Rosanna Ramos-Velita is the epitome of a new breed of financial supremo who knows value goes far beyond the P&L, writes Michael Chavez
[button type=”large” color=”black” rounded=”1″ link=”https://issuu.com/revistabibliodiversidad/docs/dialogue_q2_2017_full_book/8″ ]READ THE FULL GRAPHIC VERSION[/button]
What was once a rare species is flourishing. In my global travels I encounter ever more financial services chiefs who have not only recognized the life-changing effect their decisions can have, they are actively targeting those positive changes as a guiding principle.
Rosanna Ramos-Velita is a leading light in microfinance. Rosanna’s institution, Caja Rural Los Andes, provides working capital loans to rural Andean communities in Peru. The bank is highly profitable – the typical internal rate of return on its products is 30% – but the dividends go far beyond the commercial. This is a bank that not only delivers social good, it is driven by it.
Ramos-Velita is clear that the purpose of her bank is to eradicate poverty. That might seem too grand an ambition for a bank. Yet to Ramos-Velita it is perfectly natural. When still with Citibank, as a senior chief financial officer, she became interested in Citi’s consumer finance business, which was a highly profitable operation. The client base comprised relatively poor people taking out small loans, yet repayment rates were better than other market segments. Ramos-Velita went to Mexico to investigate, ending up in a shantytown where Citi operated some branches under a different name. The branch manager told her that most of their clients were women. “This was a good thing,” Ramos-Velita told me, “because they didn’t use the loans for consumption; rather, they used it to fund small businesses.”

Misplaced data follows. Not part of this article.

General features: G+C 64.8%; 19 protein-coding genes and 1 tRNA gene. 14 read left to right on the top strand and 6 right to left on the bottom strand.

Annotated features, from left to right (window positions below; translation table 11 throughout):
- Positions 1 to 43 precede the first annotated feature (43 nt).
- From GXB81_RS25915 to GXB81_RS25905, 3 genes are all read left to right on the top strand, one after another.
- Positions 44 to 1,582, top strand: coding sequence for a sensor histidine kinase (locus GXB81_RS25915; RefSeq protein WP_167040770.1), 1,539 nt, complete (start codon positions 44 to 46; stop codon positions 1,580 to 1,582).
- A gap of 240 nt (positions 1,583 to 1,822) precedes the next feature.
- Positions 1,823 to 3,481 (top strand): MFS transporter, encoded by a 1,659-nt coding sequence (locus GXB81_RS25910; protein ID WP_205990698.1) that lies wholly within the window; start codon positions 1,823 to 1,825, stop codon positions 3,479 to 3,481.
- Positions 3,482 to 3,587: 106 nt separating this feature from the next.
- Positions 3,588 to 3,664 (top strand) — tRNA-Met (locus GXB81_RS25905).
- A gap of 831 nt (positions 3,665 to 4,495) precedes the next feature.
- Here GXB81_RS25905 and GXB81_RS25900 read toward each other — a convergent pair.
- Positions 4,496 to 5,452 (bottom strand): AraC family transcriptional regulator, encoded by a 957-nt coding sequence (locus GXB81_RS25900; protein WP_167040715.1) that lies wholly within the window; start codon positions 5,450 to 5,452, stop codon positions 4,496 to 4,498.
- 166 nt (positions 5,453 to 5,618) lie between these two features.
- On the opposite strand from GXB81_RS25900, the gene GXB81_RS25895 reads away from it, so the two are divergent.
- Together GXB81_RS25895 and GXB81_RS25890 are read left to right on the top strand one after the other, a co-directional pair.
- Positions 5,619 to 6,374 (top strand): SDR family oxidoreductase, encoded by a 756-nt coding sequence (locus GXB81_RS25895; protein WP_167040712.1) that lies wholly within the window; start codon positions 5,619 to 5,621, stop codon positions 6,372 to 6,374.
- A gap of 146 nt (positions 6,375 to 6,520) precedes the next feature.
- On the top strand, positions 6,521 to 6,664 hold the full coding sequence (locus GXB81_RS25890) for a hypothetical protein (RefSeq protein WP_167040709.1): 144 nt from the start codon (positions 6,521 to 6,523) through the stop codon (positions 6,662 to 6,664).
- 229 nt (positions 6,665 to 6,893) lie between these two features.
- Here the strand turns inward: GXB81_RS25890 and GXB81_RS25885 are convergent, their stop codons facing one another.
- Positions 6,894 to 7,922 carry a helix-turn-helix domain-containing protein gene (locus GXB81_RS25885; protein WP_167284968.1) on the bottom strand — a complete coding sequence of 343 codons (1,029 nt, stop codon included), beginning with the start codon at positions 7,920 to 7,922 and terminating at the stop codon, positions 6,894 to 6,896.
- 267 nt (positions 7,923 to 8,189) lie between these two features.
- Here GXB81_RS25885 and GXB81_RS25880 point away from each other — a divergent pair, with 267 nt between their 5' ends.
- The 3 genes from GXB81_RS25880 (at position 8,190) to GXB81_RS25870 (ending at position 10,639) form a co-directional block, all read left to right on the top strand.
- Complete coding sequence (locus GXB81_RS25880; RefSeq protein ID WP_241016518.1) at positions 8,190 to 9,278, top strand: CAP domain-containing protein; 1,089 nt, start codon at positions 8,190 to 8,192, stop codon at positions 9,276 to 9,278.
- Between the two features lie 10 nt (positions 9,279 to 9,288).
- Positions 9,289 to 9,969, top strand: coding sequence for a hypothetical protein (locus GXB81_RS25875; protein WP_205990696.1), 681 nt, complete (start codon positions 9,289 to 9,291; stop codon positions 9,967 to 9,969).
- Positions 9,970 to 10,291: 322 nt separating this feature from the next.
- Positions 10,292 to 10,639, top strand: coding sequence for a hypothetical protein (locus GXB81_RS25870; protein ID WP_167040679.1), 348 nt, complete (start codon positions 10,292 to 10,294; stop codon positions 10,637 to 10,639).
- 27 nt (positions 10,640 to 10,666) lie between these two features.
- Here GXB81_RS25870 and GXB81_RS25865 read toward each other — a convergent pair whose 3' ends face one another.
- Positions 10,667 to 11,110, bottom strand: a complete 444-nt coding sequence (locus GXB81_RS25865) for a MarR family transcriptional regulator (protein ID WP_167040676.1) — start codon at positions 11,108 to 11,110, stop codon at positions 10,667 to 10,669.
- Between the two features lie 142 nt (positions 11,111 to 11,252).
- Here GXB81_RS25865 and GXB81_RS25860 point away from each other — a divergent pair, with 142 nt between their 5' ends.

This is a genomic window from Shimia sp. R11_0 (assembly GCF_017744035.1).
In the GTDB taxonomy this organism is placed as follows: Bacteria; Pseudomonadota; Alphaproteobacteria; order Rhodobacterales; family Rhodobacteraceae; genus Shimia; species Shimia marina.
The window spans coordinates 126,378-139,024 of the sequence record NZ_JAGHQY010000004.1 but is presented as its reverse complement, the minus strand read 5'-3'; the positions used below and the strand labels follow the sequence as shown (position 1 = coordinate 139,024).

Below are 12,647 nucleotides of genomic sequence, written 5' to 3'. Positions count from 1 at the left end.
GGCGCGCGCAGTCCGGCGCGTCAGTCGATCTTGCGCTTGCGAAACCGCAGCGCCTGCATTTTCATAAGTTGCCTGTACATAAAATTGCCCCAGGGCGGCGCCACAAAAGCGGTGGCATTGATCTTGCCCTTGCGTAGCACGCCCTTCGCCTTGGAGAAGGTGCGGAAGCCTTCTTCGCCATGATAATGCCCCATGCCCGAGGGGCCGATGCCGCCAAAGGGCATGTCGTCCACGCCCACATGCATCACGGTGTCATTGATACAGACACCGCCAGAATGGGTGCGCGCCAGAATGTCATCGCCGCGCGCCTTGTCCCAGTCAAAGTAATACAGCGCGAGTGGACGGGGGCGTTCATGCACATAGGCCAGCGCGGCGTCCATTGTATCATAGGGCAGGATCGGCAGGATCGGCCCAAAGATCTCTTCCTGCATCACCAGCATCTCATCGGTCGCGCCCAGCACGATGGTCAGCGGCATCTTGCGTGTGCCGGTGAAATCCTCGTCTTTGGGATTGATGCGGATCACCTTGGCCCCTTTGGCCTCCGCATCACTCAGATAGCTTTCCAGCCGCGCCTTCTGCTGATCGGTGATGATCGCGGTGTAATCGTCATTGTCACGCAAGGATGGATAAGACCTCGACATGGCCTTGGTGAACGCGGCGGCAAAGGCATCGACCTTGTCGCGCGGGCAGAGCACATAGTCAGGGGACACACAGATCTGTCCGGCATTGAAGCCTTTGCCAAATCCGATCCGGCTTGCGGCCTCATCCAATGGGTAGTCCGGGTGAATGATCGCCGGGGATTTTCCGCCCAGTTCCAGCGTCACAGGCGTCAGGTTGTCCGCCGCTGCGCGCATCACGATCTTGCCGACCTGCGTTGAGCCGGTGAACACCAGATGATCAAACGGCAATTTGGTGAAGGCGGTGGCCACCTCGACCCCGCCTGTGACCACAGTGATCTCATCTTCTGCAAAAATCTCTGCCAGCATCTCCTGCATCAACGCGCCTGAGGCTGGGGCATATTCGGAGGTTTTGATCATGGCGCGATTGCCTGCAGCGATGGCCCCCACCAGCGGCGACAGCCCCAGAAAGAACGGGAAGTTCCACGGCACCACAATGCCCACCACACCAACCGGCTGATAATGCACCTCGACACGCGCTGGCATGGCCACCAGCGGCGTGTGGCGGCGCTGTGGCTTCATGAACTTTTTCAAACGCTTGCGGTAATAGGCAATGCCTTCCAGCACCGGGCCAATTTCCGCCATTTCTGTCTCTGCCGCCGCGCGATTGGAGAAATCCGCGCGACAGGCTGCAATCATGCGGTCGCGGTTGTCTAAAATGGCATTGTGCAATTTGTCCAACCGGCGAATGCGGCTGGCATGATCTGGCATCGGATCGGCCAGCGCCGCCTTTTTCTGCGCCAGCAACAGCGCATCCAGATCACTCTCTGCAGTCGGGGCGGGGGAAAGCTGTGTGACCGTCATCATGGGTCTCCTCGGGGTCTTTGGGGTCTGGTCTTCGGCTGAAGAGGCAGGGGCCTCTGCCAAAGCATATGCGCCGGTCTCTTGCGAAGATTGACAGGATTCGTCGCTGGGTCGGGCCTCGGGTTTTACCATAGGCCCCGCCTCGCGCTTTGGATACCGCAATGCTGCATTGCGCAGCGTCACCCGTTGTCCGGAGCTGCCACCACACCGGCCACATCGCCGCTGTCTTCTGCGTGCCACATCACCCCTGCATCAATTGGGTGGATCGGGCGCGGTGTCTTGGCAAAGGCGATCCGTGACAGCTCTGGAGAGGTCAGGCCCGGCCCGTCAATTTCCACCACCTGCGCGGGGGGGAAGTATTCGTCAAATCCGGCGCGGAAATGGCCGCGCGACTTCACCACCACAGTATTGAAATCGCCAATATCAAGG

Outside the branch was a small taco kiosk run by a woman busily catering to the lunchtime rush. Ramos-Velita struck up a conversation with the taco vendor and told her that she worked for the bank just behind her. The taco seller stopped what she was doing and gave Ramos-Velita a big hug. It transpired that the vendor had gained a loan from the bank for $800 that allowed her to grow her business and provide for her family. “Before the loan, she was selling tacos out of a basket,” Ramos-Velita told me. “In business terms, we’d say she had a scale problem. With the loan, she worked out in her head that she could repay the loan in a year because she could sell a lot more.” The woman got a second loan and now operates two kiosks, one run by her husband, a former cab driver. Ramos-Velita recalled: “The woman said that with this business she was able – literally – to put a roof over her head, eat better and pay to send her kids to school.”
Following her ‘hug moment’, Ramos-Velita left Citibank, put together a business plan, did some serious fundraising and got investors to help her buy an existing microfinance bank in Peru that was underperforming, both in terms of profitability and its impact on society.
Ramos-Velita’s overriding purpose to eradicate poverty became the ultimate motivator for her new employees – what more inspiring mission could a company have? Her staff now celebrate with clients when their loans help make a step-change in their lives. “We had a team that was demotivated and de-energized and we turned that around with purpose,” says Ramos-Velita. “Not only that, but we are turning around families and whole communities.”
What I took from Ramos-Velita was that a simple, clear, human-centred mission – in this case eradicating poverty – can be used to motivate employees and, thus, foster business success. She is a great mind with a winning idea.
Michael Chavez is chief executive of Duke Corporate Education